Moral exploitation and junior doctors

By Joshua Parker.

Medicine’s power to affect human well-being explains why the nature of doctors’ practice is deeply moral. With almost every medical decision having some moral component, doctors’ work carries a number of moral burdens. Aside from the decision-making itself, which of course can be very difficult and the risk of error consequential, there is the associated responsibility and psychological sequelae of making tough choices that could decide how well somebody’s life goes. Who ought to bear such moral burdens, how doctors come to shoulder moral burdens, and how they ought to be distributed is the focus of my paper. In it I argue that junior doctors are vulnerable to moral exploitation and that morally exploiting junior doctors is wrong.

Moral exploitation, like typical cases of exploitation, involves taking advantage of someone who is vulnerable to garner an unfair or excessive benefit – think migrant workers, sex trafficking and, perhaps, organ sales. However, with moral exploitation, the currency of what is transferred is moral in nature – moral burdens – rather than something physical like money, labour or the use of a person’s body. This concept was first developed in the context of soldiers. Michael Robbilard and Bradley J Strawser define it as being, ‘pressured to shoulder additional moral responsibilities, moral deliberative roles, and moral risks that they would not otherwise agree to shoulder were they not vulnerable’.

Key to the concept of exploitation is vulnerability. Yes, the idea that doctors, as a group of educated and trusted individuals with a certain socio-economic status, could have their reasonable options restricted and thereby become vulnerable appears absurd. Nevertheless, in a very limited sense, junior doctors’ moral commitments, enforced through their multiple and conflicting roles can leave them open to exploitation. Whilst they share elements of their role with other healthcare professionals, junior doctors’ position is particularly acute.

Junior doctors’ unique position and the role it entails can limit their reasonable options and leave them open to having moral burdens offloaded onto them. Broadly, there are four circumstances in which this occurs: three transactional and one structural. Transactional moral exploitation describes circumstances where junior doctors’ vulnerabilities are leveraged in such a way as to force them to take on discreet and weighty moral burdens, or simply more than their fair share. Their seniors, or at least more powerful figures around them, can leverage their position to force a junior to take on some decision and its incumbent moral burdens. More common is the second type of moral exploitation where rota gaps and staffing issues mean junior doctors take on more than their fair share of the moral burdens of practice.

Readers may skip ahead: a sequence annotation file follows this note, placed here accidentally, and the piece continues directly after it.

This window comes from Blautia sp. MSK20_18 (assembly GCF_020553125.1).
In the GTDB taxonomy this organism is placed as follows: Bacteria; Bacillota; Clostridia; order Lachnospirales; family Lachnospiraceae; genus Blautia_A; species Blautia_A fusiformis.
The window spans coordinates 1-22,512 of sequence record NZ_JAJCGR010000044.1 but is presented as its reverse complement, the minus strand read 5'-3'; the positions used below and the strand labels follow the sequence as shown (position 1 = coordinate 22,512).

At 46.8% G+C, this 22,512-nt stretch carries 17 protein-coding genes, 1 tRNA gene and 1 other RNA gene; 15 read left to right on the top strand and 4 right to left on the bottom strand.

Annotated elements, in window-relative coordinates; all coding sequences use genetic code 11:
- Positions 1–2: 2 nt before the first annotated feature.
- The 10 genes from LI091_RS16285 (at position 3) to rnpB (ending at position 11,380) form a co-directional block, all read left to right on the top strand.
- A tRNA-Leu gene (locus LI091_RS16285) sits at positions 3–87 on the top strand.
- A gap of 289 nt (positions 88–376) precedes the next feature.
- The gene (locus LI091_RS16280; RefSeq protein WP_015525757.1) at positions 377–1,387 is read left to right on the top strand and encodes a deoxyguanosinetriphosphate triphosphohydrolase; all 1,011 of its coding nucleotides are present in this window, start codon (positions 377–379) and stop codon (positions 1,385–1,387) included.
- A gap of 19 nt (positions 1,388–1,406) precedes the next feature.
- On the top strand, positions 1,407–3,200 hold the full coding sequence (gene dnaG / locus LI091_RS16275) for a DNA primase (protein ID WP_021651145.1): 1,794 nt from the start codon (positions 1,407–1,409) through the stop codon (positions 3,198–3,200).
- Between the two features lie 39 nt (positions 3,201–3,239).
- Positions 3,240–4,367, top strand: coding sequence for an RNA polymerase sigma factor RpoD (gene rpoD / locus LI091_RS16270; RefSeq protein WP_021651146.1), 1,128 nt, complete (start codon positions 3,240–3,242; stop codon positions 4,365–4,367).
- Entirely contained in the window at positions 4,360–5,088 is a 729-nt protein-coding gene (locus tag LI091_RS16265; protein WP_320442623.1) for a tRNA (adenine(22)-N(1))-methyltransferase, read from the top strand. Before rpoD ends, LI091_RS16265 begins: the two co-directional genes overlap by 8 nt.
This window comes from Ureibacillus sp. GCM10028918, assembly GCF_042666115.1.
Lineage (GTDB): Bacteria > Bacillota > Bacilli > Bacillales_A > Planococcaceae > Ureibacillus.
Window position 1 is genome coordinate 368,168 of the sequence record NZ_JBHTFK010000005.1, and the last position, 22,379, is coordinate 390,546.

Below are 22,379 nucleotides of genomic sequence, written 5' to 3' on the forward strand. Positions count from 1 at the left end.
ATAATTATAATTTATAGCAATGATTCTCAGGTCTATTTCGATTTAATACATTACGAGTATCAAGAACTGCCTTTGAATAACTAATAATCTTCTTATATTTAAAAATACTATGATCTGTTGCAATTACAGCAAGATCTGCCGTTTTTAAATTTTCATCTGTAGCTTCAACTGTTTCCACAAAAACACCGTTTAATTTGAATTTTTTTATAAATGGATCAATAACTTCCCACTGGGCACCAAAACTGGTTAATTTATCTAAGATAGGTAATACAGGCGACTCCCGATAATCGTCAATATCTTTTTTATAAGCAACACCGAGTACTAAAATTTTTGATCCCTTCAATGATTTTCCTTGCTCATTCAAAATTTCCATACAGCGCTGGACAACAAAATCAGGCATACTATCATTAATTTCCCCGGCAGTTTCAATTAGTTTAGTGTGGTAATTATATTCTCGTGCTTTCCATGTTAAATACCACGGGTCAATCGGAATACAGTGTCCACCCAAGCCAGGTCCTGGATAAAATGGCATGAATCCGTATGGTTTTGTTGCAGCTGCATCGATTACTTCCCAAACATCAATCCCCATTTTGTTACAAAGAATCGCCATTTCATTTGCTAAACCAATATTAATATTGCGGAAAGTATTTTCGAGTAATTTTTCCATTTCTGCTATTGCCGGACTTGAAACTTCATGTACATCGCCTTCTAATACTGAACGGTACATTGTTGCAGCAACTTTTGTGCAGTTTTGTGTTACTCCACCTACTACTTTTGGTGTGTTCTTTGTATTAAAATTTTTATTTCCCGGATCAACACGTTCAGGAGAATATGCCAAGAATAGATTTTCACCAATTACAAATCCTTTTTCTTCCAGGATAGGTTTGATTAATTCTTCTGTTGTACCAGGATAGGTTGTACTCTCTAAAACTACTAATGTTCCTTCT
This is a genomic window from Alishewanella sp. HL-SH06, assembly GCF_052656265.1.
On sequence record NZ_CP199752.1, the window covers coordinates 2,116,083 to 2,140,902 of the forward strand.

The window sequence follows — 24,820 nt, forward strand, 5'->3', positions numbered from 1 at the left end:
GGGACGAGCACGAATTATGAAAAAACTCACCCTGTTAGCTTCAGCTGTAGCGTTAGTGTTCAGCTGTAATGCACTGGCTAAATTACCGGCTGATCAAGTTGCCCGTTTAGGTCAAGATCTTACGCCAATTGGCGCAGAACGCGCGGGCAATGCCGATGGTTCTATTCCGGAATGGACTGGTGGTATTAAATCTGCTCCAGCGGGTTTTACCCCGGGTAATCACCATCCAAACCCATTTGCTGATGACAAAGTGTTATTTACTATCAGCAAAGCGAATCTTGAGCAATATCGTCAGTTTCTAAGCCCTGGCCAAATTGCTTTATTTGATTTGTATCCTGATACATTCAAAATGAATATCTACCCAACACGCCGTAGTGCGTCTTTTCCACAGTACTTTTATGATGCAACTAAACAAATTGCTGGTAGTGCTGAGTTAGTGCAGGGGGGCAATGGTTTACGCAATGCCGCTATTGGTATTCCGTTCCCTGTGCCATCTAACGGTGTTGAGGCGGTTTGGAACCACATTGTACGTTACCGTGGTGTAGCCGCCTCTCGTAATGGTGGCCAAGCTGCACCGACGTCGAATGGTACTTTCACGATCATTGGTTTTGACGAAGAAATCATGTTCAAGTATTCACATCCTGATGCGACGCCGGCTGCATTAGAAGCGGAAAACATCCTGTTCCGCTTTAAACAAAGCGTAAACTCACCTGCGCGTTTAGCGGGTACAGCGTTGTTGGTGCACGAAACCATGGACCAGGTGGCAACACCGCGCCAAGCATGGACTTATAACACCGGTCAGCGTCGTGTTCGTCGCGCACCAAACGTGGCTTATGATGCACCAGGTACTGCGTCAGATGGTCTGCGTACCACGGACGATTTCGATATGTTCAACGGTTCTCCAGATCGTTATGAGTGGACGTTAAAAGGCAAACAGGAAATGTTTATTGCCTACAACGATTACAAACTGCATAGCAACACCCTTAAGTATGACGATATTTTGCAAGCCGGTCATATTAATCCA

The notion of structural exploitation is more slippery. Structures are the formal and informal rules that determine the environment in which healthcare is provided. As the environment provides the space in which decisions are made and care given, structures can limit the options available to healthcare professionals. When the system is unable to cope with the demands placed upon it and is in crisis, this presents healthcare professionals with new and increased moral decisions, responsibilities and stresses as they attempt to do the best for their patients. As healthcare professionals cannot avoid taking on these burdens, they become morally exploited by an unfit system that could be otherwise. Clearly this species of moral exploitation accrues not just to junior doctors.

Whilst not every case of exploitation is immoral, I argue that taking advantage of junior doctors’ vulnerability to morally exploit them is unfair and potentially harmful. Clearly this all raises the question of what can and should be done about moral exploitation in healthcare? My paper did not manage to provide anything more than a cursory answer but this important question necessitates an answer. Ultimately, the goal of my article is to begin to provide a language with which to better articulate and appreciate the moral challenges of providing modern healthcare in a system under strain.


Paper title: Junior Doctors and Moral Exploitation

Author: Dr Joshua Parker

Affiliations: Education and Research Centre, Wythenshawe Hospital, Wythenshawe, Manchester M23 9LT

Competing interests: None

Social media accounts of post author: @joshp_j


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